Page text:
Nikkei jump spurs yen selling; direction awaited
TOKYO (Reuters) - Japanese stocks strengthened as Asian shares edged higher on Tuesday, although investors were still awaiting direction from U.S. and U.K. markets when they resume trade after holidays on Monday, following last week's turbulence.
The Nikkei stock average jumped 1.4 percent, swinging from a 1.4 percent drop at the open which came on top of Monday's 3.2 percent tumble. The Nikkei average dropped 7.3 percent on Thursday, its largest single-day loss since the March 2011 earthquake and tsunami.
"The Nikkei is currently at fair value and it is not expensive compared to U.S. stocks in terms of price/earnings ratio, so the recent volatility and declines actually created a dip-buying chance," said Tetsuro Ii, chief executive of Commons Asset Management.
Firmer Japanese shares spurred yen selling, easing investor concerns about having to unwind their yen-selling positions to cover losses.
"Nikkei's trading range is narrowing down day by day. This is not like a panic we saw after the Lehman shock. If volatility is steadying at the current level, then the dollar/yen is likely to head higher," said Kyosuke Suzuki, director of FX at Societe Generale in Tokyo.
The dollar climbed 0.9 percent against the yen to 101.86 after falling to a two-week low of 100.66 yen on Friday, having hit a 4-1/2 year peak of 103.74 yen only a few days earlier on May 22.
MSCI's broadest index of Asia-Pacific shares outside Japan was up 0.2 percent at 468.44, holding above Friday's five-week low of 464.99.
Australian shares .AXJO and South Korean shares each rose 0.4 percent. Hong Kong shares .HSI were up 0.1 percent while Shanghai shares inched up 0.2 percent.
With few offshore leads, Australian investors continued to favour the yield play from strong dividends despite the recent sell-off, said Andrew Quin, research strategy coordinator at Patersons Securities in Perth.
"With foreign investors selling out because of Australian dollar risk, it's creating an opportunity for Australian investors to pick up good and top-level yielding companies again," Quin said.
Equity, bond and currency markets were vexed last week by talk the U.S. Federal Reserve could scale back its super-loose monetary policy, kept in place for the past five years and underpinning global financial markets, sooner than had been expected.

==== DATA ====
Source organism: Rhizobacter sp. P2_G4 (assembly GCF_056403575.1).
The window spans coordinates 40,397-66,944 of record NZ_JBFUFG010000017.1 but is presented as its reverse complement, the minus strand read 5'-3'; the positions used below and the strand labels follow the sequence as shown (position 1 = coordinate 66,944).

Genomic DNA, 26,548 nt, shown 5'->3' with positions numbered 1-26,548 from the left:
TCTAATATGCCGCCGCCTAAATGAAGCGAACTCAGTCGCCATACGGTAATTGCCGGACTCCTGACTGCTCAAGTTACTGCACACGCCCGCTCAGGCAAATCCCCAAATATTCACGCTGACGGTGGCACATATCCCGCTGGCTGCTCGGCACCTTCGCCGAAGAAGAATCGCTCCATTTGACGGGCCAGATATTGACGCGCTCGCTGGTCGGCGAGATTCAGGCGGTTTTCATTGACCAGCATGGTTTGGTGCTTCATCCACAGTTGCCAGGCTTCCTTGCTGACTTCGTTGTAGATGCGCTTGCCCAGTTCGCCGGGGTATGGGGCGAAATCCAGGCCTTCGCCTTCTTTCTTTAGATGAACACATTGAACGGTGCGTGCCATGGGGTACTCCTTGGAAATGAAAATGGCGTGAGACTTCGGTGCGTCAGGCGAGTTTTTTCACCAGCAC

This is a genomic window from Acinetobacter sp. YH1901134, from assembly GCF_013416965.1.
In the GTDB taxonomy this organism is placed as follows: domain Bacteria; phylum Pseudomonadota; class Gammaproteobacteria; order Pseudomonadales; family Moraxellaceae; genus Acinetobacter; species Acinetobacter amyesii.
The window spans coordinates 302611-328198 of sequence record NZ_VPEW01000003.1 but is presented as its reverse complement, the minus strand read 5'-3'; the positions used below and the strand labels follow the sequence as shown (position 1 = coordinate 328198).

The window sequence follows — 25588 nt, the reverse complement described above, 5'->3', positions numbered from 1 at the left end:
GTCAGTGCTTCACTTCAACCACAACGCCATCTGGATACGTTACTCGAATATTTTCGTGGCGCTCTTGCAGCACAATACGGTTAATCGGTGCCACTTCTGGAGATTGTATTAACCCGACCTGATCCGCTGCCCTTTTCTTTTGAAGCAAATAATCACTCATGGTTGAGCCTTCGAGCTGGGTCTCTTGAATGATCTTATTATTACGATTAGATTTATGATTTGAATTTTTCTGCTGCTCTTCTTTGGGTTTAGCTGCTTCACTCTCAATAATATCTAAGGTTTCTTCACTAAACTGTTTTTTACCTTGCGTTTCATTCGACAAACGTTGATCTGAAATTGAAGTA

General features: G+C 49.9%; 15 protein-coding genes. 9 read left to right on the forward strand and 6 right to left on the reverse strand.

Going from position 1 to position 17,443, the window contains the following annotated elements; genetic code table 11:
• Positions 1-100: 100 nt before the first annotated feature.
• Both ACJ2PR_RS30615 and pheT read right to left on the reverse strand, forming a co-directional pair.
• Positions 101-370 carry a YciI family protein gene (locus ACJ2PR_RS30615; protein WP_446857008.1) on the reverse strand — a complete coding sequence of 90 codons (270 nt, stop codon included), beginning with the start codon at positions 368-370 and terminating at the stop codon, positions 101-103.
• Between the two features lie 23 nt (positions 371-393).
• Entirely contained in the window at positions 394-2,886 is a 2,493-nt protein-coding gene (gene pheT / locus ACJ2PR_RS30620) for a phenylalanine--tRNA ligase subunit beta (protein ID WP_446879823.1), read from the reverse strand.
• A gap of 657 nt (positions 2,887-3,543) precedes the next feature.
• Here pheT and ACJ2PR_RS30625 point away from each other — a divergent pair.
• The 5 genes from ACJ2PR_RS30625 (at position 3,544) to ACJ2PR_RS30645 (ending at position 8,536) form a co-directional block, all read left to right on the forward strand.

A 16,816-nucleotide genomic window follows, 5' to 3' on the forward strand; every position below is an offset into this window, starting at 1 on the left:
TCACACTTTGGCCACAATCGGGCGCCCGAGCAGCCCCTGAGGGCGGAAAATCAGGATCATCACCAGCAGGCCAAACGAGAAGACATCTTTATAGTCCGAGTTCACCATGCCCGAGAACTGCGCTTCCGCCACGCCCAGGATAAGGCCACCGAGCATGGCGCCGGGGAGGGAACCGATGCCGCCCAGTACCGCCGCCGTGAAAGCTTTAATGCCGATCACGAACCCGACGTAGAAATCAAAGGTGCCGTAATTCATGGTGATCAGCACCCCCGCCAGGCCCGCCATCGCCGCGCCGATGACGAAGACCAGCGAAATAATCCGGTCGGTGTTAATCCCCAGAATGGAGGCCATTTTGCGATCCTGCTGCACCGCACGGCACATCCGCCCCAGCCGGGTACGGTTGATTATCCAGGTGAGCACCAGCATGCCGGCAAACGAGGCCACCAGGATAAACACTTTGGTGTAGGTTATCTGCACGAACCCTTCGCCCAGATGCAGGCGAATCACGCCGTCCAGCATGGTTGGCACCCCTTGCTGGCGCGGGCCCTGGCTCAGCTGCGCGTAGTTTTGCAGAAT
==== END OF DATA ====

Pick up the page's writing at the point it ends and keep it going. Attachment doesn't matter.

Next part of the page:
"It is natural for markets to react to suggestions that there may be a change in the Fed's policy stance which had defined a trend in markets for the last five years, and try to assess the magnitude of the impact if the change really takes place," said Yuji Saito, director of foreign exchange at Credit Agricole in Tokyo.
Saito added that seasonal factors such as hedge funds closing their books in May and June have also exaggerated corrective moves as they hastened to adjust their positions.
"Markets are now seeking levels to stabilise, but players are likely to wait for cues from U.S. markets when they resume trade after Monday's holiday," he said.
Fed Chairman Ben Bernanke said last week that a decision to scale back the $85 billion in bonds the Fed buys each month could be taken at one of the central bank's "next few meetings" if the economy looked set to maintain momentum.
Yuuki Sakurai, president of Fukoku Capital Management Inc in Tokyo, said Bernanke was simply stating the obvious and didn't signal an imminent end to the Fed's excessively accommodative stance.
"Bernanke's comments put a counter-balancing 'pessimism' to overly optimistic markets, while Japanese equities have come to terms with the real economy which is still fragile," he said.
Commodities were pressured by an uncertain demand outlook after data last week showed China's factory activity declined in May for the first time in seven months and U.S. manufacturing grew at its slowest pace since October. The dollar's strength also weighed on dollar-based commodities as the rising dollar makes them more expensive for non-dollar holders.
U.S. crude futures shed 0.6 percent to $93.61 a barrel and Brent eased 0.1 percent to $102.50.
"Oil demand from China could be depressed as China's PMI contracted for the first time in seven months and we are unlikely to see any aggressive stimulus from policymakers in the short-term," said Chen Hoay Lee, an investment analyst at Phillip Futures in Singapore.
London copper fell 0.8 percent to $7,242.75 a tonne.
Spot gold fell 0.3 percent to $1,390 an ounce.
(Additional reporting by Hideyuki Sano in Tokyo, Maggie Lu Yueyang and Thuy Ong in Sydney and Ramya Venugopal in Chennai; Editing by Eric Meijer)
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